Case 1: Pericardial tamponade due to multiple myeloma
By Anam Shaikh, MD, ACP Resident/Fellow Member, and Alejandro Moreno, MBBS, MPH, JD, FACP
A 75-year-old man presented with 1 month of increasing dyspnea and peripheral edema. He had been diagnosed with an isolated plasmacytoma of the left orbit 2 years previously, which was treated with dexamethasone and radiation therapy. One year ago, the patient relapsed, with involvement of the sternum, vertebrae, and the lumbar paraspinal soft tissues. He had completed a course of bortezomib and dexamethasone 6 months prior to admission with good response; however, he did not complete radiation therapy due to incarceration.
On physical exam, the patient appeared to be in severe distress; his respiratory rate was 19 breaths/min, his heart rate was 138 beats/min, and blood pressure was 117/79 mm Hg (below his hypertensive baseline). The patient had elevated jugular venous pressure (JVP), distant heart sounds, distended neck veins, and 2+ lower-extremity edema. Lungs were clear to auscultation. Laboratory testing revealed mild pancytopenia and abnormal renal function. A chest X-ray showed an enlarged cardiac silhouette with vascular cephalization, but no marked pulmonary edema. The electrocardiogram (EKG) was noteworthy for sinus rhythm with low voltage and electrical alternans (Figure 1).
Urgent transthoracic echocardiography confirmed the presence of a large pericardial effusion with evidence of tamponade (Figure 2). Pericardiocentesis yielded 1,700 mL of serosanguineous fluid. CT scanning showed a bulky right-sided pelvic mass, right hydronephrosis, and diffuse pericardial nodularities. Cytology of the pericardial fluid showed atypical plasmacytoid cells (Figure 3). The patient received dexamethasone, 40 mg, for 5 days and was discharged with follow-up to start second-line chemotherapy and radiation.
This patient had a malignant pericardial effusion with tamponade as the result of recurrent multiple myeloma. The presence of Beck's triad (hypotension, jugular venous distention, and muffled heart sounds) on presentation was suggestive of cardiac tamponade. Forty percent of all pericardial effusions are due to a malignancy, with lung, breast, lymphoma, and leukemia accounting for 75% of malignant effusions. Pericardial involvement occurs in fewer than 1% of patients with multiple myeloma. A majority of patients with pericardial involvement in multiple myeloma (60%) are women, are older than 65 years, and present with tamponade. These patients are also known to have reduced survival, which on average is 13 weeks after the effusion is discovered.
The immediate treatment of the cardiac tamponade is the same as for other etiologies: emergent pericardiocentesis. The surgical creation of a pericardial window is also an effective management option for malignant pericardial effusion, although for many patients, severity of illness and poor prognosis may preclude this intervention.
- Forty percent of all pericardial effusions are malignant, with lung and breast cancer, leukemia, and lymphoma accounting for most cases.
- A majority of patients with pericardial involvement in multiple myeloma are women, are older than 65 years, and present with tamponade.
Case 2: Postpartum spontaneous coronary artery dissection
By Sandia Iskandar, MD, ACP Member; Sameeksha Bhama, MD, ACP Resident/Fellow Member; Caitlin Geisler, MD; and Alejandro Moreno, MBBS, MPH, JD, FACP
A 37-year-old woman presented with sudden onset of substernal chest pain 8 days after an uncomplicated cesarean delivery. The physical examination was unremarkable: JVP was not elevated, there was no heart murmur, point of maximal impulse was nondisplaced, and peripheral edema was absent. Her initial EKG was normal, and the troponin I level was mildly elevated at 0.07 ng/mL (normal value <0.05 ng/mL). Following admission, the patient's chest pain persisted and her subsequent troponin level was elevated at 40.62 ng/mL. A repeated EKG revealed new T-wave inversions and ST-segment changes in the precordial leads (Figure 4).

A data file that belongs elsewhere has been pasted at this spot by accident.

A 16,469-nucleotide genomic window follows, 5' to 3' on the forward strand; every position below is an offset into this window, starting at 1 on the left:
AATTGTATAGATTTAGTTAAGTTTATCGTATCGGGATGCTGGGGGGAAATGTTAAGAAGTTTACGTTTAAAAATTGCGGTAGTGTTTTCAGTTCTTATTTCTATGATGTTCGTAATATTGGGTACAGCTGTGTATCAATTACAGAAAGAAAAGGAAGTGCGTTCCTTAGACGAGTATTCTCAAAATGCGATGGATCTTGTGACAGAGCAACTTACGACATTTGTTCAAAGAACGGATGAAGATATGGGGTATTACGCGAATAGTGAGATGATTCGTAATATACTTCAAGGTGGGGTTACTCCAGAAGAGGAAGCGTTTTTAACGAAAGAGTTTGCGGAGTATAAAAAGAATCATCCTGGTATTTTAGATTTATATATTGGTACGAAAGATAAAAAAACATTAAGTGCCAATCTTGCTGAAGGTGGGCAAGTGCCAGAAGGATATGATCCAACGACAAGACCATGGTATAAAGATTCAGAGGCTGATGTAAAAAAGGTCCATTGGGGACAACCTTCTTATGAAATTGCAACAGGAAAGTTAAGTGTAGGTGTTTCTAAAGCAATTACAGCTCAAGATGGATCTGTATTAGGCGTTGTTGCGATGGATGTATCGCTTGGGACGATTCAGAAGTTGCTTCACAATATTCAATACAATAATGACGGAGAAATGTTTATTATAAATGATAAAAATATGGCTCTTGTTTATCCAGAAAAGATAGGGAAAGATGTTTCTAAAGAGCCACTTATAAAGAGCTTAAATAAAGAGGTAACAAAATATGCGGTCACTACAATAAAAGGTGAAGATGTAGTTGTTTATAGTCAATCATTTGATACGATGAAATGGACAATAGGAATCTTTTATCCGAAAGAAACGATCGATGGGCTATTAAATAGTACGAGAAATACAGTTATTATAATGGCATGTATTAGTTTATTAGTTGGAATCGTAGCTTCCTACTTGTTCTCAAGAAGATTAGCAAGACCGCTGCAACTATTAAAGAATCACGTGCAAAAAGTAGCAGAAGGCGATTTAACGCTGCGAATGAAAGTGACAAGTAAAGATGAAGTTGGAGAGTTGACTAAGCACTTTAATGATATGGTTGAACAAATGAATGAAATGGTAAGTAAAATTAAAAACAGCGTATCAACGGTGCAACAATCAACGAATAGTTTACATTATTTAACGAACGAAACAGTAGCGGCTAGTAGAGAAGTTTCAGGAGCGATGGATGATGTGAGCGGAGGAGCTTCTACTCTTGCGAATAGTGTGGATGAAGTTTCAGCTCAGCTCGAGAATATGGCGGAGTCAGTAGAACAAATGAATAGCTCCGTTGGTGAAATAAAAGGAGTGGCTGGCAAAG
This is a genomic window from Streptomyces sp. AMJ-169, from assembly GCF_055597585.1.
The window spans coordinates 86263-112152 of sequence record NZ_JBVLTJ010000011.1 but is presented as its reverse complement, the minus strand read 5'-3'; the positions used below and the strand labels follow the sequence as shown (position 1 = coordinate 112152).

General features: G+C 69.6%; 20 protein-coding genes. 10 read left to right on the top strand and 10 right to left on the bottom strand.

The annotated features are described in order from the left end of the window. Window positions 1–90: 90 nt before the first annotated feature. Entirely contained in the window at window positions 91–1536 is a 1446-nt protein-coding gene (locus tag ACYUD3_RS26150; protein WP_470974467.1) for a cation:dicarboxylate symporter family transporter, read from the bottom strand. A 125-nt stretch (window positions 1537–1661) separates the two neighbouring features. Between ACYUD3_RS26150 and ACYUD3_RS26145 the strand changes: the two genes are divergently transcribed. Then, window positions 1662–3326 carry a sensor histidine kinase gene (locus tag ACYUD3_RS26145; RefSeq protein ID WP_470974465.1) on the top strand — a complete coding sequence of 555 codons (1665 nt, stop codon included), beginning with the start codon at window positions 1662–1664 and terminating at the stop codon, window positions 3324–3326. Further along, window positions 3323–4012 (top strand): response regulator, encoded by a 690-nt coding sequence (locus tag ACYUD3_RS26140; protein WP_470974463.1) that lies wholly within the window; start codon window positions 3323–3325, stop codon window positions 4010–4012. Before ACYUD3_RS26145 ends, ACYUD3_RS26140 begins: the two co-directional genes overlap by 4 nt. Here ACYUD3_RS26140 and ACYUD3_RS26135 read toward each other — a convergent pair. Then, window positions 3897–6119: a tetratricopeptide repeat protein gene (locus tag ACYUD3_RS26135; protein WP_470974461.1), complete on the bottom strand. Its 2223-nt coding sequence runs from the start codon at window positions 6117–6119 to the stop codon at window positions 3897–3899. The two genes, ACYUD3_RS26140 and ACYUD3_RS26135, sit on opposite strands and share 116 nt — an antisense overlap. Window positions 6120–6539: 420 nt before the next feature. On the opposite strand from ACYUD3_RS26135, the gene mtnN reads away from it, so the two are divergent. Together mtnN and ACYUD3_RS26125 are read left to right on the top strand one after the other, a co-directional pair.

She received standard medical treatment for non-ST-segment elevation myocardial infarction (MI). Cardiac catheterization showed a spontaneous right coronary artery dissection with extension to the posterior-lateral branch, a mild left anterior descending artery stenosis, and an ejection fraction of 50% with apical wall motion abnormality (Figure 5). No percutaneous coronary intervention (PCI) was performed since the patient was hemodynamically stable, and there was Thrombolysis In Myocardial Infarction (TIMI) grade 3 flow throughout the right coronary artery. She received a heparin infusion for 48 hours, followed by aspirin and clopidogrel, as well as a statin and a beta-blocker.
This patient had a postpartum spontaneous coronary artery dissection (SCAD), a rare condition that can present as acute MI during the peripartum period. It is also associated with fibromuscular dysplasia and inflammatory autoimmune diseases. Most women with peripartum SCAD do not have atherosclerosis or other traditional risk factors for cardiovascular disease. It is estimated that 1 in 16,000 pregnancies is complicated by acute MI. Of all pregnancy-associated SCADs, more than 80% occur in the postpartum period. SCAD is diagnosed by angiography. In women, an estimated 80% of reported SCAD cases have occurred in the left anterior descending artery, whereas right coronary artery compromise is more common in men.
There is no well-established standardized treatment of SCAD, but case series report good outcomes with medical management, such as aspirin, beta-blocker, statin, and angiotensin-converting enzyme inhibitor, even in patients with multivessel involvement. Revascularization with PCI or coronary artery bypass graft is usually reserved for those with recurrent ischemia, left main coronary artery involvement, or hemodynamic instability. The success rate of stent deployment into the dissected area is 65%, although extension of the dissection can occur in 25% of cases. Durable results with PCI have been achieved in only about 30% of cases; close follow-up is important, as the 10-year recurrence rate approaches 20%. Patients with pregnancy-associated SCAD are counseled to avoid future pregnancy.
- Pregnancy-associated SCAD is rare, but when it occurs it is usually in the postpartum period and involves the left anterior descending coronary artery.
- Medical management is recommended for SCAD unless there is evidence of recurrent ischemia, left main coronary artery involvement, or hemodynamic instability that prompts intervention.